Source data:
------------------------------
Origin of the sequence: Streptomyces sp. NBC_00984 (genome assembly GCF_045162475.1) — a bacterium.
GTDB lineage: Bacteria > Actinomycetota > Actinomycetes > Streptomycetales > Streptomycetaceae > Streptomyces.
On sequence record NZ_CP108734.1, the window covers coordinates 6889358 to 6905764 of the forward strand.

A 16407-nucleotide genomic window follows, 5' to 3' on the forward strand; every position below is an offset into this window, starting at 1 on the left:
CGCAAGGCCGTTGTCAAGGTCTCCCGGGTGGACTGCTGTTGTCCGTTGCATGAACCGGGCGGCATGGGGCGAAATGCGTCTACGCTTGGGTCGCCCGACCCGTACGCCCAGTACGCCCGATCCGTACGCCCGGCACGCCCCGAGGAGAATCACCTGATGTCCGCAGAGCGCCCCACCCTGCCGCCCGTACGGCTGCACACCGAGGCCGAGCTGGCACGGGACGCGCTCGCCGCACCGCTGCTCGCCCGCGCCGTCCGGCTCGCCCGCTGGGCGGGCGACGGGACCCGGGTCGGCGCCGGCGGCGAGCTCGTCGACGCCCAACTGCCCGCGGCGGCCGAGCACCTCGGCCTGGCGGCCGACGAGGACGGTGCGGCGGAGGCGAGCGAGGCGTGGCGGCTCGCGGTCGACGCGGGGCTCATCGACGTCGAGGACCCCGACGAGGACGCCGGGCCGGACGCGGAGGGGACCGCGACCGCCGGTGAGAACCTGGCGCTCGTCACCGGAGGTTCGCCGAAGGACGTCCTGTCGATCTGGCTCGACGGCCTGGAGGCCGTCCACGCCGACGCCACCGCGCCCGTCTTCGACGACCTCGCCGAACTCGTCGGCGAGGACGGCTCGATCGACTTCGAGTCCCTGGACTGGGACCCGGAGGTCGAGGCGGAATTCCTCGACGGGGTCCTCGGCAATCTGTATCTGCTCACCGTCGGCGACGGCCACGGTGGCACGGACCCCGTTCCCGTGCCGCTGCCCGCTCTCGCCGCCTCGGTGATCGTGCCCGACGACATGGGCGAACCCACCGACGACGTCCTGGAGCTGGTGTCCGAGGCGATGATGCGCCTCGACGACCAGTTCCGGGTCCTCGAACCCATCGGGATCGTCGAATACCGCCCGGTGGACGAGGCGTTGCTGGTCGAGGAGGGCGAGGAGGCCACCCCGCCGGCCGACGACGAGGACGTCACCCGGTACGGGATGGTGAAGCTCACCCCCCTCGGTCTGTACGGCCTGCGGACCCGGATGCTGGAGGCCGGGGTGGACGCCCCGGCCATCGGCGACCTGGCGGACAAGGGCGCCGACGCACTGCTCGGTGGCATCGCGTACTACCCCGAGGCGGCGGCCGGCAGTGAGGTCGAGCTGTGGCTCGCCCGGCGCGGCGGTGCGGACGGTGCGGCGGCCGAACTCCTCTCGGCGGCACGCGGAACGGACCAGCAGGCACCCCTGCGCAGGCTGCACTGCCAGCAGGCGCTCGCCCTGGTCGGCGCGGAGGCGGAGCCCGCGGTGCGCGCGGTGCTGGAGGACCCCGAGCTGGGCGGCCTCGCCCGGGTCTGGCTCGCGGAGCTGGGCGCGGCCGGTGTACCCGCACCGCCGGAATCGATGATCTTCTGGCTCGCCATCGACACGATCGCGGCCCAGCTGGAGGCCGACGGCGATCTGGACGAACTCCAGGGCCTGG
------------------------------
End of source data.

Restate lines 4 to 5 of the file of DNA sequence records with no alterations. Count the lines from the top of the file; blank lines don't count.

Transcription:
A 16407-nucleotide genomic window follows, 5' to 3' on the forward strand; every position below is an offset into this window, starting at 1 on the left:
CGCAAGGCCGTTGTCAAGGTCTCCCGGGTGGACTGCTGTTGTCCGTTGCATGAACCGGGCGGCATGGGGCGAAATGCGTCTACGCTTGGGTCGCCCGACCCGTACGCCCAGTACGCCCGATCCGTACGCCCGGCACGCCCCGAGGAGAATCACCTGATGTCCGCAGAGCGCCCCACCCTGCCGCCCGTACGGCTGCACACCGAGGCCGAGCTGGCACGGGACGCGCTCGCCGCACCGCTGCTCGCCCGCGCCGTCCGGCTCGCCCGCTGGGCGGGCGACGGGACCCGGGTCGGCGCCGGCGGCGAGCTCGTCGACGCCCAACTGCCCGCGGCGGCCGAGCACCTCGGCCTGGCGGCCGACGAGGACGGTGCGGCGGAGGCGAGCGAGGCGTGGCGGCTCGCGGTCGACGCGGGGCTCATCGACGTCGAGGACCCCGACGAGGACGCCGGGCCGGACGCGGAGGGGACCGCGACCGCCGGTGAGAACCTGGCGCTCGTCACCGGAGGTTCGCCGAAGGACGTCCTGTCGATCTGGCTCGACGGCCTGGAGGCCGTCCACGCCGACGCCACCGCGCCCGTCTTCGACGACCTCGCCGAACTCGTCGGCGAGGACGGCTCGATCGACTTCGAGTCCCTGGACTGGGACCCGGAGGTCGAGGCGGAATTCCTCGACGGGGTCCTCGGCAATCTGTATCTGCTCACCGTCGGCGACGGCCACGGTGGCACGGACCCCGTTCCCGTGCCGCTGCCCGCTCTCGCCGCCTCGGTGATCGTGCCCGACGACATGGGCGAACCCACCGACGACGTCCTGGAGCTGGTGTCCGAGGCGATGATGCGCCTCGACGACCAGTTCCGGGTCCTCGAACCCATCGGGATCGTCGAATACCGCCCGGTGGACGAGGCGTTGCTGGTCGAGGAGGGCGAGGAGGCCACCCCGCCGGCCGACGACGAGGACGTCACCCGGTACGGGATGGTGAAGCTCACCCCCCTCGGTCTGTACGGCCTGCGGACCCGGATGCTGGAGGCCGGGGTGGACGCCCCGGCCATCGGCGACCTGGCGGACAAGGGCGCCGACGCACTGCTCGGTGGCATCGCGTACTACCCCGAGGCGGCGGCCGGCAGTGAGGTCGAGCTGTGGCTCGCCCGGCGCGGCGGTGCGGACGGTGCGGCGGCCGAACTCCTCTCGGCGGCACGCGGAACGGACCAGCAGGCACCCCTGCGCAGGCTGCACTGCCAGCAGGCGCTCGCCCTGGTCGGCGCGGAGGCGGAGCCCGCGGTGCGCGCGGTGCTGGAGGACCCCGAGCTGGGCGGCCTCGCCCGGGTCTGGCTCGCGGAGCTGGGCGCGGCCGGTGTACCCGCACCGCCGGAATCGATGATCTTCTGGCTCGCCATCGACACGATCGCGGCCCAGCTGGAGGCCGACGGCGATCTGGACGAACTCCAGGGCCTGG